In this article, we will learn to implement a Breadth-First Search (BFS) algorithm example on a graph in Java

Breadth-First Search (BFS) is an algorithm for traversing or searching on a graph or tree layer-wise. It starts at an arbitrary node and explores all of the neighbor nodes before moving to the next depth level

## Problem

Give an undirected/directed graph G(V, E) where V is the list of vertex and E is the list of edges

Write a Breadth-First search algorithm to print out each vertex value exactly once

## Example

- Input: Given an undirected graph G(V,E) with V = [0, 1, 2, 3, 4] and E = [[0, 1], [0, 2], [1, 2], [1, 3], [2, 4]]

- Ouput: For the above graph with 0 as the starting vertex, assuming that the left edges are chosen before the right edges, the BFS traversal order will be 0 -> 1 -> 2 -> 3 -> 4, so the expected output will be
`0 1 2 3 4`

## Approach 1: Boolean Array and FIFO Queue

Create a boolean array to track visited nodes to avoid processing a node more than once. Each node can have 2 states: visited or unvisited

Create a FIFO queue to track which nodes to visit next on the traversal path. Add the starting node into the queue

Do the following while the queue is still containing items

Retrieves and removes a node from the queue

If the node has yet to be visited, change its state to visited in the boolean array, print out its value, and add all of its neighbour nodes into the queue

```
import java.util.ArrayDeque;
import java.util.Deque;
public class BFSByIterative {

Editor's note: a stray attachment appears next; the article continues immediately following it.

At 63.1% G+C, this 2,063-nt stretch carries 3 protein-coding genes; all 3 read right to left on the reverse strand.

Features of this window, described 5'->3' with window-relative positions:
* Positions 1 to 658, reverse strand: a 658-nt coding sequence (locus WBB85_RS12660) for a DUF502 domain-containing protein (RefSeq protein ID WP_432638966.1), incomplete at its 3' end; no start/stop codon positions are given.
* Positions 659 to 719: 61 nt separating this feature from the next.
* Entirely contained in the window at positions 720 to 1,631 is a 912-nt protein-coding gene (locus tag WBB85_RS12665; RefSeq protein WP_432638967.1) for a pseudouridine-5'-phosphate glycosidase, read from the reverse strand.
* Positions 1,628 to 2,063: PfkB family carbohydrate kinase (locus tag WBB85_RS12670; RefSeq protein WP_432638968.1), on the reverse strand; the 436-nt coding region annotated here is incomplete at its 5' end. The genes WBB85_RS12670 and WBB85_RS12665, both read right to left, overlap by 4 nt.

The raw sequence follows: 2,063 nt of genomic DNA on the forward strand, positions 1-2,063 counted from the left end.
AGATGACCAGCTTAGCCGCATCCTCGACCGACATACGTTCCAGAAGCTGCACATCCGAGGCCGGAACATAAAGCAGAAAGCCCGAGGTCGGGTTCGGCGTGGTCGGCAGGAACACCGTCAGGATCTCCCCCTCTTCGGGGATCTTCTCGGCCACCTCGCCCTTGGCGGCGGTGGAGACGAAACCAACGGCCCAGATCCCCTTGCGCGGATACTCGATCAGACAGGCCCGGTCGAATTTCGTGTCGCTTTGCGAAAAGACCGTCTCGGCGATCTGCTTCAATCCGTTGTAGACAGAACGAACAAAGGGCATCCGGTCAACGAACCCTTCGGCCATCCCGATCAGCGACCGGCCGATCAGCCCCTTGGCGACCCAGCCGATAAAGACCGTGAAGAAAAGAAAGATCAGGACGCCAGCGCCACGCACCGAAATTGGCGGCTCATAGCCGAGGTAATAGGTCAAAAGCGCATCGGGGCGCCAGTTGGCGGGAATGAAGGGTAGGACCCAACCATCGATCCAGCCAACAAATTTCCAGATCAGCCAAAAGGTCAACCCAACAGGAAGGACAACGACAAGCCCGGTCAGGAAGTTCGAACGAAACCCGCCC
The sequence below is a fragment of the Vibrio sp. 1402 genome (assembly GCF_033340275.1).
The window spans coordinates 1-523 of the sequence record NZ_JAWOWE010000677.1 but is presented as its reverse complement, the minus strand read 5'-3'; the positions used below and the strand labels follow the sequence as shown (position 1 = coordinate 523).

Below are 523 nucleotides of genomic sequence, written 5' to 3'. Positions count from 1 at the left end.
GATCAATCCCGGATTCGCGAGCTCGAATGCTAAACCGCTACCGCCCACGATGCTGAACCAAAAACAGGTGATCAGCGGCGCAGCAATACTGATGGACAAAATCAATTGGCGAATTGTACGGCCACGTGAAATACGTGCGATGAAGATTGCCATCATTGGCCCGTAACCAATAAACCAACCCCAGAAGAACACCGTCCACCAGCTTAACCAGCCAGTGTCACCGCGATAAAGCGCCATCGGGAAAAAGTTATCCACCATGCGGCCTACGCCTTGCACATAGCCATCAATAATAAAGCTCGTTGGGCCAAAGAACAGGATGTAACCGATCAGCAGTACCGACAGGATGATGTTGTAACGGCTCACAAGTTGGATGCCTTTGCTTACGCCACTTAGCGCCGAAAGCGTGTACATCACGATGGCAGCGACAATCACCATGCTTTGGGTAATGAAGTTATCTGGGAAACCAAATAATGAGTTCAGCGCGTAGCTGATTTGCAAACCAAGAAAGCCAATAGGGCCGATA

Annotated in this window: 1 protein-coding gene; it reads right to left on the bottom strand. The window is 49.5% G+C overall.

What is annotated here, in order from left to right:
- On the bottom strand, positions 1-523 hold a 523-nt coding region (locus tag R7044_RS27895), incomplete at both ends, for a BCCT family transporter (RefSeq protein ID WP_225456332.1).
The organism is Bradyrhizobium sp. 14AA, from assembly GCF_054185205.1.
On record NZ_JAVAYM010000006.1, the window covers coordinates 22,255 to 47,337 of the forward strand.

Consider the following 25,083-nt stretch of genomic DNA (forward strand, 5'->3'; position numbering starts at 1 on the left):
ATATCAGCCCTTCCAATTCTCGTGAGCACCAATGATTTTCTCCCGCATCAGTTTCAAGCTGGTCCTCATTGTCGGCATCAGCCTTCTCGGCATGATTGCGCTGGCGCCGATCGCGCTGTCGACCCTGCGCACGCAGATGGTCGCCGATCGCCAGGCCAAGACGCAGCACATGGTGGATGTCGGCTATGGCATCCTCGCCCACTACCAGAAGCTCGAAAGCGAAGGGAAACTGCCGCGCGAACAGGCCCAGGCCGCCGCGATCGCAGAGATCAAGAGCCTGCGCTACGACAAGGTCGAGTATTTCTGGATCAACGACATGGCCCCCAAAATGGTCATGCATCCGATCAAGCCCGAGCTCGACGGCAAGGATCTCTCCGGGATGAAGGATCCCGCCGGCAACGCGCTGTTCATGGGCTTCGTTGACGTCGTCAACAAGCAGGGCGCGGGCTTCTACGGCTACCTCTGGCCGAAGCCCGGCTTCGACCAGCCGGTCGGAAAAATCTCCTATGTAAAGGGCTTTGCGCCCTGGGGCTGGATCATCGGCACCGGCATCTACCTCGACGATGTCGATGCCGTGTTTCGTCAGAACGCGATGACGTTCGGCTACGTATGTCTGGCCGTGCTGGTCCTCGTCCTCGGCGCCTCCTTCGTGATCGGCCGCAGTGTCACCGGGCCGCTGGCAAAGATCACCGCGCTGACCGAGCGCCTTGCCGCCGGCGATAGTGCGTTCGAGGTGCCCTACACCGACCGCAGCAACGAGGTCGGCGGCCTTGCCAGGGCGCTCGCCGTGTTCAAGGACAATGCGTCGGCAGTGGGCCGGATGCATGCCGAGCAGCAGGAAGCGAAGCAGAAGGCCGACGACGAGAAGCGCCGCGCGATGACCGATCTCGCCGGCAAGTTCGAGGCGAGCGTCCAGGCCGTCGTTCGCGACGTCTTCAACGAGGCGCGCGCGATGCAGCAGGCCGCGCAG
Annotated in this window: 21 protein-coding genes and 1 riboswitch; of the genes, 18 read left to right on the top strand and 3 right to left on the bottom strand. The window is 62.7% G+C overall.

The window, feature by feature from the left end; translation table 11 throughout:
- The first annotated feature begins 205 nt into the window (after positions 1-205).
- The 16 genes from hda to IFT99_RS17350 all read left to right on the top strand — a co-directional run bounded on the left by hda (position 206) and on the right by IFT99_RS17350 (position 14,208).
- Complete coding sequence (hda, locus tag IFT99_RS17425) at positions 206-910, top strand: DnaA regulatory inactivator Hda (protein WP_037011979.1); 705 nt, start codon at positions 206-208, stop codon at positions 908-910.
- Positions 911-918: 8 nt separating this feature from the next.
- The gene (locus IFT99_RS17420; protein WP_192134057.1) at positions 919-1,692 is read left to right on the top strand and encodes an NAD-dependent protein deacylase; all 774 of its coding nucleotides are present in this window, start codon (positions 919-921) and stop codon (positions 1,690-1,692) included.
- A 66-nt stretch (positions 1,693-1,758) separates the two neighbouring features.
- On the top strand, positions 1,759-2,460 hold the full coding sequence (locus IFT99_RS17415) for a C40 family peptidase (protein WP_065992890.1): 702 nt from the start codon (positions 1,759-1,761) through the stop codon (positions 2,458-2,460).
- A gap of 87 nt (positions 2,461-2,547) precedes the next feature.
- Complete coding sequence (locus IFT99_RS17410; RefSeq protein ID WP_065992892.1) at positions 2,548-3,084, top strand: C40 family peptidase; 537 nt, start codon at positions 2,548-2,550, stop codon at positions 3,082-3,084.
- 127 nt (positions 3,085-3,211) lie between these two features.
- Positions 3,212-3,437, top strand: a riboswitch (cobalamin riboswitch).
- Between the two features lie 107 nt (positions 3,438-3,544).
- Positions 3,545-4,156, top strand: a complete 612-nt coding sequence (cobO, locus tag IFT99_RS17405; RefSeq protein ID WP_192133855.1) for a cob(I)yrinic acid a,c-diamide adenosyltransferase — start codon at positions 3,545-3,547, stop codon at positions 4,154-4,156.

public static void bfsByIterative(GraphUndirectedByAdjacencyList g, int v) {
boolean[] visited = new boolean[g.getV()];
Deque<Integer> queue = new ArrayDeque<>();
queue.offer(v);
while (!queue.isEmpty()) {
v = queue.poll();
if (!visited[v]) {
visited[v] = true;
System.out.printf("%d ", v);
for (Integer w : g.getAdjacencyList().get(v)) {
queue.offer(w);
}
}
}
}
public static void main(String[] args) {
GraphUndirectedByAdjacencyList g = new GraphUndirectedByAdjacencyList(5);
g.addEdge(0, 1);
g.addEdge(1, 2);
g.addEdge(2, 0);
g.addEdge(1, 3);
g.addEdge(2, 4);
bfsByIterative(g, 0);
}
}
```

`GraphUndirectedByAdjacencyList`

is defined in Graph Data Structure

- Output

```
0 1 2 3 4
```

- Time complexity is O(V+E) and space complexity is O(V), where V is the number of nodes and E is the number of edges in the given graph

## Approach 2: Color Array and FIFO Queue

Create a color array to track vertex states. Each vertex can have 3 states marked by color

White represents unvisited

Gray represents a visit in progress

Black represents visited

Create a FIFO queue to track which nodes to visit next on the traversal path

Do the following while the queue is still containing items

Retrieves and removes a node from the queue

If the node has white color, change it to gray, print out its value, add all of its neighbour nodes into the queue, and change the node color to black

```
import java.util.ArrayDeque;
import java.util.Deque;
public class BFSByIterativeWithColor {
static final int WHITE = 0, GRAY = 1, BLACK = 2;
public static void bfsByIterativeWithColor(GraphUndirectedByAdjacencyList g, int v) {
int[] color = new int[g.getV()];
Deque<Integer> queue = new ArrayDeque<>();
queue.offer(v);
while (!queue.isEmpty()) {
v = queue.poll();
if (color[v] == WHITE) {
color[v] = GRAY;
System.out.printf("%d ", v);
for (Integer w : g.getAdjacencyList().get(v)) {
queue.offer(w);
}
color[v] = BLACK;
}
}
}
public static void main(String[] args) {
GraphUndirectedByAdjacencyList g = new GraphUndirectedByAdjacencyList(5);
g.addEdge(0, 1);
g.addEdge(1, 2);
g.addEdge(2, 0);
g.addEdge(1, 3);
g.addEdge(2, 4);
bfsByIterativeWithColor(g, 0);
}
}
```

`GraphUndirectedByAdjacencyList`

is defined in Graph Data Structure

- Output

```
0 1 2 3 4
```

- Time complexity is O(V+E) and space complexity is O(V), where V is the number of nodes and E is the number of edges in the given graph

## Applications

Find shortest paths between vertices

The shortest path is a path between two vertices in a graph such that the total sum of the weights of the constituent edges is minimum

You can implement an algorithm to find the shortest path by using Breadth-First Search (BFS), Dijkstra, Bellman-Ford, and Floyd-Warshall algorithms